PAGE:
People say that children are our greatest resource. Frankly, I find that kind of language disturbing. Children are people. They are not timber or petroleum or cattle or iron ore. They are individual souls acting as they will, molded by environment as we all are, but not extracted or processed or smelted, unless the society being discussed has gone badly, badly wrong.
(The term “human resources” is similarly disquieting, conjuring images of so many batteries plugged into the Matrix. Actually, that’s a pretty accurate metaphor, but I doubt the originators of the term meant to be so richly expressive.)
Weird word choice aside, any clear-thinking person knows that children, like any other people you rub up against, can be helpful or detrimental to any endeavor. Our present endeavor, the dream of many years, is to run a sustainable family farm. We have been greatly blessed by the availability of family land and a timely lay-off package. Still, opportunity is only a beginning. It must be answered if it’s going to do you any good.
It seems a common thing just now for people of around my age to be dissatisfied with life in the cubicle—to wake up from the Matrix, if you will—and desire a different life entirely: a vigorous, outdoor life, away from traffic, mindless consumption, and the inanities of middle management. But most of these people, even if handed a terrific opportunity as we were, would not dare to take the adventure, for fear—fear, I say—of how their kids would react.
Our lifestyle has always been simpler than that of the average middle-class American family, but our children have had to make significant sacrifices to start our farming venture. They have not spoken a word of complaint. They have left friends, a comfortable home, and a fairly affluent standard of living for an out-of-repair, non-air-conditioned, 750-square-foot house and the prospect of lots of hard work. They have responded by making their environment as nice as possible and performing cheerfully any task required of them. They have expressed gratitude for their blessings: a horse and barn cats that don’t even belong to us, proximity to grandparents, the opportunity to work for pay.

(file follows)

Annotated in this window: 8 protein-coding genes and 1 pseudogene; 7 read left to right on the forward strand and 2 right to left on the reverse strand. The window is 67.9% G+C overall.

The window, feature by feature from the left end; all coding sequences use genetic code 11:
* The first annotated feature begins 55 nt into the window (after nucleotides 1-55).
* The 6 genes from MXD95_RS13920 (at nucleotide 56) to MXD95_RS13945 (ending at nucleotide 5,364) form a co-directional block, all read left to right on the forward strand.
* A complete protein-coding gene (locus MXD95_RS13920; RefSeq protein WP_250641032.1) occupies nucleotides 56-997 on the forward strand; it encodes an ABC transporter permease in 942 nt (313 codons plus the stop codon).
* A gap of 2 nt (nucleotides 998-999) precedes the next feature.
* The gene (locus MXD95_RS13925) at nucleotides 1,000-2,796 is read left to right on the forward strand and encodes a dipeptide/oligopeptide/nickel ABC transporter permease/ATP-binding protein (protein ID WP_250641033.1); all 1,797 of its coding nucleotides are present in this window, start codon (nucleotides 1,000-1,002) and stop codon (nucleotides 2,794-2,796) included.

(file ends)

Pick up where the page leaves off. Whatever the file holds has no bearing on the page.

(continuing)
Young children are pretty much a product of their environment. You put a certain kind of training into them, intentionally or otherwise, and it comes out, predictably enough to anyone who understands cause and effect, as a certain kind of behavior. As they get older, they become more active agents in their own lives. They think, discern, judge. I have heard my children, with absolute moral certainty, declare opinions that are mine whole cloth, often in my exact words, as their own; but more and more I hear them express quite independent judgments on topics I have never even considered. They are not just students now, but independent scholars; not just subordinates, but fellow laborers. I am proud of the people they are becoming.
When my kids were younger, it often happened that someone would compliment me on their behavior, but then add, a little maliciously, “Just wait until they’re teenagers.” I am of an independent and slightly contrarian mindset, and remarks like this are but fuel to the fire of my ambition. “Just you wait,” I would think. “You’ll see.”
Well, two of my kids are teenagers now, and the third is on the threshold; and they are a delight to their father and me, even more than when they were small: bright, articulate, physically strong, polite, considerate, compassionate, capable. They are better than resources; they are my friends.
We have not been faultless parents by any means, but we have maintained a commitment to raising our family according to Biblical standards; and God, in his extravagant goodness, has rewarded our efforts beyond our deserts.